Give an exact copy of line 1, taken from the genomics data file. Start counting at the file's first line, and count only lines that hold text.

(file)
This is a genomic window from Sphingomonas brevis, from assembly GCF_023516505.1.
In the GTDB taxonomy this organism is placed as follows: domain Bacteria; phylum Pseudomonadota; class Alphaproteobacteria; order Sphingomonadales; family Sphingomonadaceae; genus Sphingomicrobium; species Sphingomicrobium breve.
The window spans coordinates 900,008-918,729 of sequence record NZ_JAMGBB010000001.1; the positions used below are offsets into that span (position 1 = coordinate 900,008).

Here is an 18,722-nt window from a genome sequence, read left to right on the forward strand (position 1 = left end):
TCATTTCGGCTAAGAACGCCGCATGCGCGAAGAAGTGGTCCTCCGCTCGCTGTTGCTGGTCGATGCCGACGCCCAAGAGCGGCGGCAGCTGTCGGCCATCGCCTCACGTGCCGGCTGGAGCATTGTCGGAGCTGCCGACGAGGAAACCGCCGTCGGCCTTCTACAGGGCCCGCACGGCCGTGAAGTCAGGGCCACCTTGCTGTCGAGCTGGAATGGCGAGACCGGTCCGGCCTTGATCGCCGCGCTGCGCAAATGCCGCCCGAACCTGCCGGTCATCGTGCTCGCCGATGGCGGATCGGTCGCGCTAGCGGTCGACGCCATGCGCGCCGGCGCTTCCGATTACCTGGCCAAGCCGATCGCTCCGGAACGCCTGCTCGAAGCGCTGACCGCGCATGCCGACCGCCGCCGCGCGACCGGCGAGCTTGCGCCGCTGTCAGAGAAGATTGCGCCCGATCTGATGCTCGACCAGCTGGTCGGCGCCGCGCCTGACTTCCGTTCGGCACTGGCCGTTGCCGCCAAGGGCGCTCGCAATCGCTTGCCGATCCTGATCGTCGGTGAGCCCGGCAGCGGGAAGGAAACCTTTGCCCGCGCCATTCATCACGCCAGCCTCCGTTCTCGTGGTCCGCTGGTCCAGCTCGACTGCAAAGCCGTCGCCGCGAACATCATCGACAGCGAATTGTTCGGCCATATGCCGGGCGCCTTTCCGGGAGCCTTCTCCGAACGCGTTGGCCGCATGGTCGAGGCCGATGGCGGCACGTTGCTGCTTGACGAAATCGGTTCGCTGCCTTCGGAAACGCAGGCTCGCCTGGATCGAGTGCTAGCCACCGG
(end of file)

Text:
This is a genomic window from Sphingomonas brevis, from assembly GCF_023516505.1.